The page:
If this can be done with fake footage of a President from the 1960s, what's to stop malicious users from producing compelling evidence of a modern politician engaging in crimes or voicing reprehensible positions on important issues?
Consider how much of a scandal it became when excerpts of Hillary Clinton's paid Goldman Sachs speeches were leaked—including the assertion that it's important for a politician to have "both a public and a private position." Now imagine if, instead of transcripts, we had gotten cell phone footage of Clinton announcing that her private position was to make guns illegal and abortions mandatory. Or imagine if Donald Trump had been able to effectively claim that the infamous "grab 'em by the p***y" Access Hollywood tape had been faked.
We are approaching the point where our politics are going to be heavily influenced by the existence of DeepFake technology. The Internet, with its open access to unverified information, has already made the existence of objective truth feel increasingly fragile.
What's creeping in to replace it is a vast spectrum of niche perspectives that only seek confirmation of their beliefs—communities of thousands of like-minds finding each other in order to manufacture consensus on the minute details of obscure issues that the rest of the world isn't even aware of.
This is how some cryptic nonsense posted on 4chan explodes into the millions-strong mass delusion of QAnon—wherein JFK Jr. is alive and well, fighting the deep state pedophile ring in the guise of...a man who looks nothing like JFK Jr. It's how even the use of face masks to contain the spread of a respiratory pandemic is treated as an insidious ploy to kill people.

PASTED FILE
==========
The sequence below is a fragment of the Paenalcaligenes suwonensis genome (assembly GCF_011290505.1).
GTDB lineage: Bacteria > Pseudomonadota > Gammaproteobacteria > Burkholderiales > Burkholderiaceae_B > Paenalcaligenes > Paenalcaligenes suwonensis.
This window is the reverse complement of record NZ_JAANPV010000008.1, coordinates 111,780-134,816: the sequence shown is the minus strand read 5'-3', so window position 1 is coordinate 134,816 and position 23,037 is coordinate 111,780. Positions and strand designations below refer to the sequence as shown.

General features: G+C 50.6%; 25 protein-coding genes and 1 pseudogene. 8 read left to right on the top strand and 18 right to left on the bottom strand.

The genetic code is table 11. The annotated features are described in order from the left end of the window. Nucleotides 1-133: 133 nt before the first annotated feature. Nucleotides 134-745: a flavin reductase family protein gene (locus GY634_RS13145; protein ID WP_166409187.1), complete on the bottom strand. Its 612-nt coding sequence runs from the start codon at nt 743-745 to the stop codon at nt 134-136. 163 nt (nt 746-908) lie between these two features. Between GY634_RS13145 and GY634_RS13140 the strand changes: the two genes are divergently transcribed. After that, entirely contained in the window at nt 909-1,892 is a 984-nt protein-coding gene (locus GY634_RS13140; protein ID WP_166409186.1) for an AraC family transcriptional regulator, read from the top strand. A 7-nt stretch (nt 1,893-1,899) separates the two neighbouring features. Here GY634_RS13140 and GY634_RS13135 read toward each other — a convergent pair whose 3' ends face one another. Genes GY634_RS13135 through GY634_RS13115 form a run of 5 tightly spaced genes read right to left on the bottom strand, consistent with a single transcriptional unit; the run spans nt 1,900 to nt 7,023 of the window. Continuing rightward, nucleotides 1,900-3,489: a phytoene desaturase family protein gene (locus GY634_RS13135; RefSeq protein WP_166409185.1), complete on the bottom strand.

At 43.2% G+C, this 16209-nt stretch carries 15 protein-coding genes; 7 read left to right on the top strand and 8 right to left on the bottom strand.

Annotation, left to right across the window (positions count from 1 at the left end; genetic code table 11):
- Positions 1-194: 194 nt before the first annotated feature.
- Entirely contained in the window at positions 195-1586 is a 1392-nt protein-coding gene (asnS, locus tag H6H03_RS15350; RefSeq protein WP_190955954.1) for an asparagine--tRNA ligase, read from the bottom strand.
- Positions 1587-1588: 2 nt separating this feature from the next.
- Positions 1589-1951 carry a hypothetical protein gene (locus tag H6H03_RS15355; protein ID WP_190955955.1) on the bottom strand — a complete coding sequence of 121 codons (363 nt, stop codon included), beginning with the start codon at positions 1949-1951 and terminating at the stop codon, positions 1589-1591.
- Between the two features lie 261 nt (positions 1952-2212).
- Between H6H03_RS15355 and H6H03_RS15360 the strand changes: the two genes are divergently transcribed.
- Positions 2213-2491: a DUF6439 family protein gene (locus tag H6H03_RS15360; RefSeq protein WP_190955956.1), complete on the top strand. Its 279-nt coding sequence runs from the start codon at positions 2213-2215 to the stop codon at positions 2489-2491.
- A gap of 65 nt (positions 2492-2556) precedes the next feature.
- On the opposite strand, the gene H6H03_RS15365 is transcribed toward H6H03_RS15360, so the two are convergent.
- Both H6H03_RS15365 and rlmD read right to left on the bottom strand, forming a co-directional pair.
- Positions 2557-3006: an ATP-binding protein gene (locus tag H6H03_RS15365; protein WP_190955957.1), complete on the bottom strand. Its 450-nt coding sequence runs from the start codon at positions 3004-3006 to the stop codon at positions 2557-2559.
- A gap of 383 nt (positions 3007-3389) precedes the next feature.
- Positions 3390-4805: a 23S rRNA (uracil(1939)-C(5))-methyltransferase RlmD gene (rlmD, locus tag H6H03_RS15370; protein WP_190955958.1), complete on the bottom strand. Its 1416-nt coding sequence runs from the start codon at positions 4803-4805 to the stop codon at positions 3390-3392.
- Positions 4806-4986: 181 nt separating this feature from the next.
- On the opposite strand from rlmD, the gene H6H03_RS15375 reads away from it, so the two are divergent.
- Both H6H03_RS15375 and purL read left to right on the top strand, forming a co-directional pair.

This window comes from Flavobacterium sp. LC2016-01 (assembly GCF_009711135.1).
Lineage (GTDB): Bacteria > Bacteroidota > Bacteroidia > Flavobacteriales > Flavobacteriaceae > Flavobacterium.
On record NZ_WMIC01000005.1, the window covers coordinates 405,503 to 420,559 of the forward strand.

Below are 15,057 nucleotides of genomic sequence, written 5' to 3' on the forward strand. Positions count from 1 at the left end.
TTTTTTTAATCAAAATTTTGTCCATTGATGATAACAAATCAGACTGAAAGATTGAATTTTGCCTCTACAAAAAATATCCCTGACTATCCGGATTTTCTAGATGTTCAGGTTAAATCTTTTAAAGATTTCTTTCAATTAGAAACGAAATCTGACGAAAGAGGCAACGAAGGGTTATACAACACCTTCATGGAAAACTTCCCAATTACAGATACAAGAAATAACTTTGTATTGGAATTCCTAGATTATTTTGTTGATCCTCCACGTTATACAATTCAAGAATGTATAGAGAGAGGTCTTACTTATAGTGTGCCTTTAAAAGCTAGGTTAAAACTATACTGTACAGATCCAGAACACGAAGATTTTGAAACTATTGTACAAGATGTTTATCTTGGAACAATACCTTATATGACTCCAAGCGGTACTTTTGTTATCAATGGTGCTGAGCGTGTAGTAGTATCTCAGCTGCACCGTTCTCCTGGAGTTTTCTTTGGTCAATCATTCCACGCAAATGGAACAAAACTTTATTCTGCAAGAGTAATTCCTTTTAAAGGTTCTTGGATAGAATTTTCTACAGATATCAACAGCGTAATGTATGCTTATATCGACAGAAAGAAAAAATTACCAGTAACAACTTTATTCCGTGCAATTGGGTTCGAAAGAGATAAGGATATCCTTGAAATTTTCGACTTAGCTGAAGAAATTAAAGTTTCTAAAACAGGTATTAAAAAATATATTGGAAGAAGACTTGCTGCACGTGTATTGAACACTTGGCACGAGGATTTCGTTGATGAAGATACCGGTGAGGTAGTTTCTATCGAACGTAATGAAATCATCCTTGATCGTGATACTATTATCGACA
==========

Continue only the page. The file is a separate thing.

There is no room for authority or expertise when everyone has a community that will tell them exactly what they want to hear. But when this kind of conspiratorial thinking can be bolstered by zero-budget, moderate-effort video "evidence" that only the most careful viewers will have reason to doubt—and that no authority will be trusted to counter—how will the notion of objective truth even survive?
This new arena of disinformation will make conspiracies about the moon landing look quaint and marginal by comparison. Will it be possible to parse events that took place in the real world from a proliferation of digital hoaxes designed to confirm our darkest suspicions?
As the 2020 election approaches, we can expect to see the first round of this kind of subterfuge undermining the process. If we're lucky, efforts to ban the spread of DeepFakes on a number of major platforms will successfully limit their reach, but all it takes is for Donald Trump to tweet one video of Joe Biden professing his loyalty to Xi Jinping in Mandarin, and the seal will be broken.
Will Twitter delete it? Will any of Trump's fans believe it isn't real? And can a divided population—living in separate, increasingly manufactured realities—continue to coexist? The alternate reality of In Event of Moon Disaster allows us to play with this kind of fracture—to safely feel a hint of the strangeness and uncertainty that this new technology may soon make commonplace.
Home Stallone [DeepFake] www.youtube.com
For now it still takes a talented team of researchers and specialists to produce footage as convincing as this, but a cursory search of YouTube produces countless examples of how eerily amateur hobbyists can swap someone's face onto another person's actions.
As the software improves and the knowledge of how to use it spreads, the barrier to manufacture hoaxes of this quality and beyond will all but disappear. Will our society be strong enough to withstand that new threat?